In general ‘special situations’ tend to be unloved or recovery stocks, although different managers have different approaches. For example, Anthony Cross and Julian Fosh, the duo behind the £1.4bn Liontrust Special Situations fund, adopt an approach that looks at intangible assets.
There are currently nine funds listed in the Investment Association (IA) UK sectors that have the term ‘special situations’ in the title.
Of these nine funds, seven sit within the IA UK All Companies sector, with five of these outperforming the average sector performance of 59.5 per cent for the five years to March 12 2015.
Meanwhile, of the two UK smaller companies funds with a special situations approach, the Marlborough Special Situations fund topped the list with a five-year total return of 133.82 per cent. As a result it not only beat the IA UK Smaller Companies sector average of 97.66 per cent, but also outperformed the top special situations fund in the IA UK All Companies sector, the Liontrust Special Situations fund, which returned 115.73 per cent in the same period.
In addition, all nine of the special situations funds outperformed the FTSE All-Share index for the five years to March 12, where it increased just 50.5 per cent, while the lowest performing fund was the L&G UK Special Situations fund, with a return of 55.01 per cent.
The UK has been on a path to recovery for some time and is starting to pull ahead of its European counterparts, but there are still issues – both economic and political – with the outcome of this year’s general election likely to provide further uncertainty.
Although these funds have generally similar strategies, their approaches can vary significantly. This goes some way to explaining the differing results of the funds over a five-year period.
For example, Giles Hargreave’s Marlborough Special Situations fund, which sits in the IA UK Smaller Companies sector, has delivered an impressive five-year return of 138.21 per cent, while the MFM Techinvest Special Situations fund, which sits in the same sector, has returned just 71.8 per cent over the same period.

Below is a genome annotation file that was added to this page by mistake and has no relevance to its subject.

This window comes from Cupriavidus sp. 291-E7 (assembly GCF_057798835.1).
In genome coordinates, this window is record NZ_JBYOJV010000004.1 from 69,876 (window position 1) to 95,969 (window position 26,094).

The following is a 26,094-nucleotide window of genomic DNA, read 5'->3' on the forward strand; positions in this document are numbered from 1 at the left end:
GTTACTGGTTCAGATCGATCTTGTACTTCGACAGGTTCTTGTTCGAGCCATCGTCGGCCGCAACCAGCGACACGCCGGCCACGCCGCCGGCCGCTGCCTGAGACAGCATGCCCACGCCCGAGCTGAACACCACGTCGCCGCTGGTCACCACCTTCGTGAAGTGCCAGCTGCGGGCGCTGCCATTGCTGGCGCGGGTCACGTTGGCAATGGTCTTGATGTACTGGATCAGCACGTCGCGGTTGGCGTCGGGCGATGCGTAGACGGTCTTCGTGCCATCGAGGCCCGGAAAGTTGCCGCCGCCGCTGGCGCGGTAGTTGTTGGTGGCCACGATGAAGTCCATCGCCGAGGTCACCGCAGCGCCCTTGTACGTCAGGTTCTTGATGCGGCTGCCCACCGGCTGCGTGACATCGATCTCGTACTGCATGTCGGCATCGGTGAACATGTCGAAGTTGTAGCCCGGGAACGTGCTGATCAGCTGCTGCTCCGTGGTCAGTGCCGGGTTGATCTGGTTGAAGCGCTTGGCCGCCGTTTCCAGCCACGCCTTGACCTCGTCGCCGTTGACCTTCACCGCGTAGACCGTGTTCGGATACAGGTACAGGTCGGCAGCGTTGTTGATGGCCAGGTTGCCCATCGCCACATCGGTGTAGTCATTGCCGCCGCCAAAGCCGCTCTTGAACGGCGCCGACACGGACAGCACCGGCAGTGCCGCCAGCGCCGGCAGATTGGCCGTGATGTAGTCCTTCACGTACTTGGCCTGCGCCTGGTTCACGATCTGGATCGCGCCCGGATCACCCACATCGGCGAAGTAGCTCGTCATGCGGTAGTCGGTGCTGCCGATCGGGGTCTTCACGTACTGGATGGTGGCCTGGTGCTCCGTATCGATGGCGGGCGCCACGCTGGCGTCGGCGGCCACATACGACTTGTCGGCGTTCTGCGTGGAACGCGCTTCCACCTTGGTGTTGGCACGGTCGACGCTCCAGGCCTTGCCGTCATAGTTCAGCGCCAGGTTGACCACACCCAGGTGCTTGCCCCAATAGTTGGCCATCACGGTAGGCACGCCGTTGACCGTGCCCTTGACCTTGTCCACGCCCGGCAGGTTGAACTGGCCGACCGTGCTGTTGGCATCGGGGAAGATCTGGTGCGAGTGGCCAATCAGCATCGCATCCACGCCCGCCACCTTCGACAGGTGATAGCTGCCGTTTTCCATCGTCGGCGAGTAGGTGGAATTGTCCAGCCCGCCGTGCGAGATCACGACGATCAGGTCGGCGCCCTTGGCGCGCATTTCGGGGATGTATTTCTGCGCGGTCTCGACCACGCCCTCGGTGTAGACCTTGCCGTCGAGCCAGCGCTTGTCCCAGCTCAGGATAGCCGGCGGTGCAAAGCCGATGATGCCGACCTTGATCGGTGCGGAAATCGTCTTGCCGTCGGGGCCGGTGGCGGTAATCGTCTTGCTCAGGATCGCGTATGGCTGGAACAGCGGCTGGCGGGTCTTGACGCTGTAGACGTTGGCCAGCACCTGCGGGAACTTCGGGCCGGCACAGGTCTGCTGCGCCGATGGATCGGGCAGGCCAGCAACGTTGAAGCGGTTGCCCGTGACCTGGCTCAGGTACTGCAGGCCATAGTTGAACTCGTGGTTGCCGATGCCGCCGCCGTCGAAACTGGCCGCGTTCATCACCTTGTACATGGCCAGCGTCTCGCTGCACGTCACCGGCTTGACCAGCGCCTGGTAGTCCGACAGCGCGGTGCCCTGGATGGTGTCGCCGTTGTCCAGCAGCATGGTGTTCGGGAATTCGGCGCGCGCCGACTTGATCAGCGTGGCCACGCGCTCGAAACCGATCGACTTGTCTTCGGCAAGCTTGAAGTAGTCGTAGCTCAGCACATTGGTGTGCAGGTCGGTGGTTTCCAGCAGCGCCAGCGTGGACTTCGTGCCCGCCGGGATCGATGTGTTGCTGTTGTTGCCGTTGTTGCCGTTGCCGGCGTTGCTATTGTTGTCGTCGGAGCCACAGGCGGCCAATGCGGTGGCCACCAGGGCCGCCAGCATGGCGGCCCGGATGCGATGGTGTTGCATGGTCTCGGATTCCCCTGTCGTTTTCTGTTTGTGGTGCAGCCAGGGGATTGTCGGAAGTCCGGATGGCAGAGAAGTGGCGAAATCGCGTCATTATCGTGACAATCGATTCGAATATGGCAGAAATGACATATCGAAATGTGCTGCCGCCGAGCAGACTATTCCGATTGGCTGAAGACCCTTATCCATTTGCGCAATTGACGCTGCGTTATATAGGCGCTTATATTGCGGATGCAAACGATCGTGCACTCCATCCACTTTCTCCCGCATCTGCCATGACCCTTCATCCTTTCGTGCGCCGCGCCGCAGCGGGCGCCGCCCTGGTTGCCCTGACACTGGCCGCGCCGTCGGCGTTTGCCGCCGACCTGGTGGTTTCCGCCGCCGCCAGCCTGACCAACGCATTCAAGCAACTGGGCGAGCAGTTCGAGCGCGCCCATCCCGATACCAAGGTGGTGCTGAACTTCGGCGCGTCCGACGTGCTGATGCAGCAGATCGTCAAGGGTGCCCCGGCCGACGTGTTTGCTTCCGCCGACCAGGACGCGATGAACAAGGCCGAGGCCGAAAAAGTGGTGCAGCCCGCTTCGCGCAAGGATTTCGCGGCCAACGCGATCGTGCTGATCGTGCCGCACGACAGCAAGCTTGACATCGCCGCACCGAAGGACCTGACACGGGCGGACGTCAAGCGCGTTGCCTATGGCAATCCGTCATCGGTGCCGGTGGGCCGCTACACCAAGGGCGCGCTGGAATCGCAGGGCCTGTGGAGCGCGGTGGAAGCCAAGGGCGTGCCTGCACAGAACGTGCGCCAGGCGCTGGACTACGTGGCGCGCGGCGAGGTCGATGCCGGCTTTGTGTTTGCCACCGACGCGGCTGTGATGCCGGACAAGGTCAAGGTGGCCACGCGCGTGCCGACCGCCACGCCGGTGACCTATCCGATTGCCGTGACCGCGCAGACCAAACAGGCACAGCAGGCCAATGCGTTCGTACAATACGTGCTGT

Meanwhile, Alastair Mundy, on the Investec UK Special Situations fund, adopts a ‘contrarian’ approach to investing.
He explains: “We are always busy searching for out-of-favour companies in which other investors have lost interest, given up on or just plain forgotten about. And then we stay up most of the night trying to work out which of these companies might have a good chance of bouncing back and being loved again.
“We believe that markets tend to overreact, increasing the likelihood of value in unpopular assets and that the forces encouraging reversion to mean in terms of performance are underestimated.”
With such a range of processes and strategies all falling under the same generic title, it will clearly pay to uncover what exactly is under the bonnet of these special situations funds.
Jupiter UK Special Situations
Launched in June 1996, this £1.39bn fund has been managed by Ben Whitmore since November 2006. This relatively concentrated fund, with just 48 holdings, aims to obtain capital growth by investing mainly in UK equities that the manager considers to be undervalued. Its performance has been consistently strong, outperforming both the IA UK All Companies sector average and the FTSE All-Share index across one, three, five and 10 years to March 12, with its 10-year return of 144.76 per cent ranking it the second best UK-focused special situations fund.
Investec UK Special Situations
Managed by Alastair Mundy, this £1.36bn fund was launched in 1978 and aims to provide income as well as capital growth through the adoption of a contrarian approach. Its 10-year performance is strong with a return of 126.56 per cent, and it has outperformed the FTSE All-Share index across three, five and 10 years to March 12 2015. But it has waned slightly over the shorter term, with its one-year return of 1.44 per cent lagging the sector average of 4.14 per cent and the index increase of 5.83 per cent.
Marlborough Special Situations
Run by veteran investor Giles Hargreave, the £829.8m Marlborough Special Situations fund targets capital growth through a portfolio of “smaller companies, new issues and companies going through a difficult period with good recovery prospects”, according to its factsheet. The fund’s long-term performance has been strong, with its 10-year return of 207.24 per cent significantly higher than the IA UK Smaller Companies sector average of 128.9 per cent. It also tops the list of UK-focused special situation funds across five years with a return of 133.82 per cent, although performance has slipped over the shorter term with a 12-month return of just 0.53 per cent, according to FE Analytics.